Tag Archives: histamine liberator

Liberate me from the liberators!

I rarely talk about food on my blog these days.  For the first 2 or 3 years it was all I could talk about because I’d spent 18 months battling severe reactions after eating, not to mention after any kind of medication, and honestly thought I’d die so, naturally, the topic was all-consuming.  But my Histamine Intolerance and Mast Cell Activation Syndrome are, for the most part, under control now and have been for at least a couple of years so I’m happy to not have to think about every single thing I put in my mouth any more and the relief is HUGE.

Now and again, some lovely person out there in the Universe will leave some catty comment here on my site.  Something like “you’re talking shit” or “this site is a joke” which is hurtful considering how ill I am and the effort which has gone in to 6 years of writing twice weekly posts, not to mention the thousands of hours that have gone into research, putting together information, links and photographs, or all the recipes I’ve made available here for free, but not everyone in the world is nice or has manners so you just have to take it on the chin.  A couple of weeks ago, one of these kind people left a message on one of my histamine-related food pages to the effect that the information was out of date and I might like to sort that out.  I was taken aback, as I’d only revisited the page in January this year and hadn’t heard on the grapevine of any significant new information on histamine in food lately (or ever), so I asked the poster to please point me in the direction of said new information so that I could share it with all my followers.   She didn’t reply.  They rarely do when asked to provide proof to back up their claims.

I had some free time today and, despite the most god awful thumping bloody headache, I decided to do some digging to see if I could find any new information on histamine in foods.  I failed miserably, but I did find an abundance of low histamine food lists and every single one had a big list of “histamine liberators”, ie those foods not actually high in histamine themselves but capable of forcing mast cells to release histamine.  Things like egg whites, strawberries, ‘additives’ (unspecified), pineapple, peanuts, fish, pork, liquorice, spices (again unspecified), tomatoes and of course citrus fruits.  Seriously?  No, really.  Seriously?!  And then people have the gall to say that my painstakingly researched information on histamine in food is out of date!

I spent nearly a year researching histamine in foods and could find zero evidence for any food “liberating” histamine from mast cells.  If you don’t believe me, Google til your fingers bleed.  There is no such thing.

Hardly any of the low histamine foods lists, even really popular ones like SIGHI, reference the research on which they base their information.  Most freely admit it’s gathered from patients,  which is about as much use as a chocolate fireguard.  There is a reason we have laboratory tests and double-blind randomized controlled trials and it’s so there is a level playing field, all the participants have exactly the same disease and no other disease (like fructose intolerance, or coeliac disease, or an issue with nightshades), and the resulting information is accurate.

So where has this myth that egg whites, citrus fruits or strawberries liberate histamine from mast cells come from?  It took me ages to work that little puzzle out and eventually I realized that where research was cited on a low histamine food list it usually came from a single source: a paper called ‘Histamine and histamine intolerance’ by Laura Maintz and Natalija Novak in 2007 which was published in the American Journal of Clinical Nutrition, and their information came from various sources cited at the end of their paper.  I followed the trail and discovered that the myth about egg whites came from ‘research’ (and I use the term loosely) by Schachter and Talesnik in 1952 (!) that egg white releases histamine in non-sensitised animals when injected intravenously.    A 64 year old single animal research study which didn’t even involve the animals actually eating anything is the basis for everyone excluding egg white on low histamine diets – jaw dropping isn’t it?   And the myth about strawberries liberating histamine came from unpublished data by Schachter in the 1950s but the paper is so old and obscure no-one has actually been able to obtain a copy to see what it actually says! In the Jul-Aug 2005 edition of the Netherlands Journal of Medicine is a paper entitled ‘Mastocytosis and adverse reactions to biogenic amines and histamine-releasing foods: what is the evidence?’ in which the authors conclude “We could not find any study on histamine-releasing effects of most of the foods suggested of having histamine-releasing capacities.”  I rest my case.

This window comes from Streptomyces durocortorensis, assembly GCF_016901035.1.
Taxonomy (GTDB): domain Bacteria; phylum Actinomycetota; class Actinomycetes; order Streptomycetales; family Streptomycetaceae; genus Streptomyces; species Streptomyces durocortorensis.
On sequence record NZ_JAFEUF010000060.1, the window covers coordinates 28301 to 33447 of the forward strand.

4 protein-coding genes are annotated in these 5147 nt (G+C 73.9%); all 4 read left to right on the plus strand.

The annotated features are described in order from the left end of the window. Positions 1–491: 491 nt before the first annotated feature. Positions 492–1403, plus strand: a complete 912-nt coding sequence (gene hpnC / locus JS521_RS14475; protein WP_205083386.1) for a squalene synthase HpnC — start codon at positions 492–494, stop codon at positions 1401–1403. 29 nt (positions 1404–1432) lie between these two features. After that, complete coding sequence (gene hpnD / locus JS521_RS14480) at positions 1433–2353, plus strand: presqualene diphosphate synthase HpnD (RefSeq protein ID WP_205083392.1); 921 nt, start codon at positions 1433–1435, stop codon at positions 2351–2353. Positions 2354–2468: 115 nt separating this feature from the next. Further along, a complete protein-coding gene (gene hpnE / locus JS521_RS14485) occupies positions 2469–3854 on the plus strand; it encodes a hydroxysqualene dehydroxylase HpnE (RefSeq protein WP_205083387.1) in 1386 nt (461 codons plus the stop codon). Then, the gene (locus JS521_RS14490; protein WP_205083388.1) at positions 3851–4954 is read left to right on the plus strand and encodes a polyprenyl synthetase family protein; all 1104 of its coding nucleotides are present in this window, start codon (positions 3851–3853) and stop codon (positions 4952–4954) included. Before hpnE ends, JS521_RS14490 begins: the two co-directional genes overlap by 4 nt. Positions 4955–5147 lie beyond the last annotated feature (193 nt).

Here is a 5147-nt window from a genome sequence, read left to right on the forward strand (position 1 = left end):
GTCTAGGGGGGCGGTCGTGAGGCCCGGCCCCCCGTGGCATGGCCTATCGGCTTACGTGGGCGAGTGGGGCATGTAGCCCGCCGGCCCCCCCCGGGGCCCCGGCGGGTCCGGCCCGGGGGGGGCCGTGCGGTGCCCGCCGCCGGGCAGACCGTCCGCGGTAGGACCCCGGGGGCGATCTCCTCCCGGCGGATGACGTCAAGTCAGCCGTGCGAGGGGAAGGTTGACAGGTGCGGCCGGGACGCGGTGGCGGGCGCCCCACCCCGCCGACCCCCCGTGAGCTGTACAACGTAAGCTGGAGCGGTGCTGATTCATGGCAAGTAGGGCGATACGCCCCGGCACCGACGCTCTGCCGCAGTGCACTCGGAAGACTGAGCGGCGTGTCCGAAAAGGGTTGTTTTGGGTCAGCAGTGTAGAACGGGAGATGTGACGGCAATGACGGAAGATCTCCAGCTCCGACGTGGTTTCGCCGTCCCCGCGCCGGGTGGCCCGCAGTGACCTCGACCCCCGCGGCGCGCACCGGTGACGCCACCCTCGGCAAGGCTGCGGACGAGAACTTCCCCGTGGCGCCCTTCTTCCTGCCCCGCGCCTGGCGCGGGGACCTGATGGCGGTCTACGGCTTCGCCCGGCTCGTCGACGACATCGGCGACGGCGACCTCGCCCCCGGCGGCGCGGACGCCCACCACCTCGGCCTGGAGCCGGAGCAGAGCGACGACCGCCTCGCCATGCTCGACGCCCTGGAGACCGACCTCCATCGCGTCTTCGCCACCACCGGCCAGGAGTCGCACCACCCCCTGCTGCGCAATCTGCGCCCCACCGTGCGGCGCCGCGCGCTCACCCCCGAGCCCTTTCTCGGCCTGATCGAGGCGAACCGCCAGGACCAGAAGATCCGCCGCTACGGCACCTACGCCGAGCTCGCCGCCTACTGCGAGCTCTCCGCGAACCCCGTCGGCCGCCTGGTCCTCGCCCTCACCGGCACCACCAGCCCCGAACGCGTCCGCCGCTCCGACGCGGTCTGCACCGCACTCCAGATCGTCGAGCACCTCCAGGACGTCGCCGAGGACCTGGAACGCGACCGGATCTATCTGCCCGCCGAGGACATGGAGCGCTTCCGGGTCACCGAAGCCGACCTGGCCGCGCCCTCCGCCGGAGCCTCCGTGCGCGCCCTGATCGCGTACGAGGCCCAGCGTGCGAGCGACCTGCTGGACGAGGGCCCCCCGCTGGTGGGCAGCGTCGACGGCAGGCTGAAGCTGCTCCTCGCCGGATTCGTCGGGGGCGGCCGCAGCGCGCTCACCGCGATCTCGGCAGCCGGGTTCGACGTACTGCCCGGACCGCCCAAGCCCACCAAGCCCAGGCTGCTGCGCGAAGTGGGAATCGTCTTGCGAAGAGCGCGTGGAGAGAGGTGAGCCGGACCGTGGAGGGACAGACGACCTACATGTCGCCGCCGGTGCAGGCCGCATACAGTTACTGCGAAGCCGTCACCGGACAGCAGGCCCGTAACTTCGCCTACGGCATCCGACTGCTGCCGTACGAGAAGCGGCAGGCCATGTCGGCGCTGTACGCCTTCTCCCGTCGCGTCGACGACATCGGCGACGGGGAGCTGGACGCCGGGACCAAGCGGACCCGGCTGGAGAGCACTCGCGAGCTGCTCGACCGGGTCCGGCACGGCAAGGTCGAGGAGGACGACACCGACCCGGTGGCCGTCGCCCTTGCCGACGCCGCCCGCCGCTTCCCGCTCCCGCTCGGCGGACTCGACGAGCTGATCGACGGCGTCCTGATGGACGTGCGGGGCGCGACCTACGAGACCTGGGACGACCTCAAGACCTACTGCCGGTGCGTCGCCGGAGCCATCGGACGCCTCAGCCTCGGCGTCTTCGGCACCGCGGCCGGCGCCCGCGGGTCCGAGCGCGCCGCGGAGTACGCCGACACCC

Everyone is a lot more savvy and clued up on histamine these days and there are now dozens of sites giving information on low histamine diets………….and they are all, without exception, wrong.  I simply can’t understand why these myths linger or why sites that really should know better perpetuate them.

Most of the people who write low histamine food lists are genuinely trying to be helpful and offer guidance to patients suffering from HIT and MCAS and it is nice to hear about other patients’ experiences of their safe, and not so safe, foods but it’s merely anecdotal and you simply can’t treat this kind of information as fact.  For example, buckwheat is listed on many lists as a safe food low in histamine, but I simply can’t tolerate it.  The truth is no-one has ever tested buckwheat for its histamine content as far as I’m aware and I have no clue where the testing figures or research information is that says it’s ‘safe’ for someone with HIT or MCAS to eat.

I could be wrong, of course.  There could be exciting new and accurate information on the histamine content of foods out there which I know nothing about and if so I hope one of you, my lovely readers, will tell me all about it. I’d like nothing more than to know which foods are safe to eat for someone with raging HIT and delinquent mast cells and which foods aren’t, but I suspect I’ll still be guessing by Christmas…………2030!